The Culture War Treadmill Is Exhausting

A lot of energy is being spent on what is of very little consequence.

A. Khaled

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[From left to right] Steven Crowder, Dave Chappelle, and Ben Shapiro. Courtesy of Flickr by Gage Skidmore and Raph_PH. Licensed under CC BY-SA 2.0 and CC BY 2.0.

It feels like since Donald Trump was gone from the White House, cultural discourse collapsed into a singular narrow continuum from which only a few items at a time can gain traction, but their gravitational pull is as strong as political scandals of the highest order in yester eras. It all started with manufactured grievances courtesy of the American right-wing think-tank machine, and now it has been exported to power a well-oiled engine for political polarization worldwide that puts the pretense of having serious discussions about the current state of modern society through its toughest paces–surely we can find time to tackle wealth and income inequality as a consequence of decades-long neoliberal policies reinforced by American hegemony, but why not talk about the latest Dave Chappelle special instead, a footnote in comedy special history considering the abundance of other problematic entries in the canon?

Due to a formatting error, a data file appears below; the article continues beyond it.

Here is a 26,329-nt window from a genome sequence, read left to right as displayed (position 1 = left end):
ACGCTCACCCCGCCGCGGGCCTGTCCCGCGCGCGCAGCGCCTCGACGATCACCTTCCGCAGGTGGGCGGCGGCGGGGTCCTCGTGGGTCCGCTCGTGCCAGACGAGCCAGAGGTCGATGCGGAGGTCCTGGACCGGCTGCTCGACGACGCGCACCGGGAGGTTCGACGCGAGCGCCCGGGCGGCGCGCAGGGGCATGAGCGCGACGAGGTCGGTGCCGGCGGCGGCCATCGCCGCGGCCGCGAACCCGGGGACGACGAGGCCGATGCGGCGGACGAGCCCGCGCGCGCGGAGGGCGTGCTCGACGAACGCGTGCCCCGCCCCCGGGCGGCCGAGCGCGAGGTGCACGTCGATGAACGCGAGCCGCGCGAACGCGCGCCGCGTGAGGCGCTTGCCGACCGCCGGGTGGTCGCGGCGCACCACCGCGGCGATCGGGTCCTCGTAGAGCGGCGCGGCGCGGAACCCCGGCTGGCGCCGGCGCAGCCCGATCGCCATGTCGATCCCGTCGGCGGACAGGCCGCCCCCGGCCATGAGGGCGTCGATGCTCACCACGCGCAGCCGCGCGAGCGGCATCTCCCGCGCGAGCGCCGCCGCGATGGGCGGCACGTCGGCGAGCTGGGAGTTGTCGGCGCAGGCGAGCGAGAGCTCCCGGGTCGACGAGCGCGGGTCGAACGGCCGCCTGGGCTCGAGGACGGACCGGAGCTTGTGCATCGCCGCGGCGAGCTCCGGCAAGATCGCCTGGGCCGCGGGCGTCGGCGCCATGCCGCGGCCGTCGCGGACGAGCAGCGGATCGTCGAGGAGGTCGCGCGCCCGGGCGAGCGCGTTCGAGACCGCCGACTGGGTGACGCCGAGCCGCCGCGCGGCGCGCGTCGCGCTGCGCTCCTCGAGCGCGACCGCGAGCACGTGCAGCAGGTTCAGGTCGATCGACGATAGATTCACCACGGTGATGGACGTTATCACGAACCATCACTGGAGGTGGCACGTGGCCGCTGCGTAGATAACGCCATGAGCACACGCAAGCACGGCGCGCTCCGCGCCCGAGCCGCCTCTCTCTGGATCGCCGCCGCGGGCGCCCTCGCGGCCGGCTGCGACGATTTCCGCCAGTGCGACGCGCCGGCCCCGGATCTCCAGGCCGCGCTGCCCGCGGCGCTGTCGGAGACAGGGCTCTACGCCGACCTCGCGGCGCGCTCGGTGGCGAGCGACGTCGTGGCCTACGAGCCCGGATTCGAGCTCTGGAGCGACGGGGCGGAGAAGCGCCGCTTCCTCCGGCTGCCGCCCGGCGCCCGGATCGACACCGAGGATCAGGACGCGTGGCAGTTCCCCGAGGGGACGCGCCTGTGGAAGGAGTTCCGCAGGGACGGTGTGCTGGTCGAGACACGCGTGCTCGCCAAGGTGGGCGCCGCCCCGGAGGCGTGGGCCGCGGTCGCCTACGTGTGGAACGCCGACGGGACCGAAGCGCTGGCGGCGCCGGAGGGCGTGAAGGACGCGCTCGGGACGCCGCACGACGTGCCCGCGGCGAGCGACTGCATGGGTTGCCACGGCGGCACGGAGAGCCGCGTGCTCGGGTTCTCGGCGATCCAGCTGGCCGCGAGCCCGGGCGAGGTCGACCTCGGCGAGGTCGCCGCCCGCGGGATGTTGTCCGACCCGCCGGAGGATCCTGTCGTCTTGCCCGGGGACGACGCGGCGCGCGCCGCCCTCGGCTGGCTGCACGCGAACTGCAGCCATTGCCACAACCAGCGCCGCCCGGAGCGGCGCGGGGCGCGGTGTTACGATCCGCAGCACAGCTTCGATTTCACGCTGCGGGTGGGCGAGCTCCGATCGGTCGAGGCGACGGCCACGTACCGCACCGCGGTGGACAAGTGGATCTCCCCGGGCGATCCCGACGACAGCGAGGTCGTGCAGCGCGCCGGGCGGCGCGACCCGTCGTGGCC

The fickleness of addressing this issue is that it can quickly be derailed to become a conversation about what questions and values we think are worth amplifying to the fore of public discourse–but that’s easily the least noteworthy aspect of the culture war dilemma. What’s rather at stake is a misevaluation of what resources should our collective consciousness allocate to the most benign of issues, and if the post-Trump era is anything to go by, it’s clear that America — and by proxy the globe through natural cultural inertia — rarely has its eyes set on any significant discursive payoff. An intense exchange would ensue between proxy stand-ins for either position, and come a week’s time, the attention will swiftly shift to something else as if prior entries had never occurred–as dominant as culture wars seem, they’re also paradoxically the least-consequential outside of their respective conceptual categories.

One can never assert with true confidence what made us as a collective embrace the insane recurrence with which our social feeds get populated with standard flags we’re supposed to pick up lest we feel political complicity, but I think few would dispute that this behavior isn’t entirely unhealthy. Since the pandemic hit — and this is highly speculative on my part — it appears as…

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A. Khaled

Internet culture scribe with an interest in the digital economy, content creators, media and politics.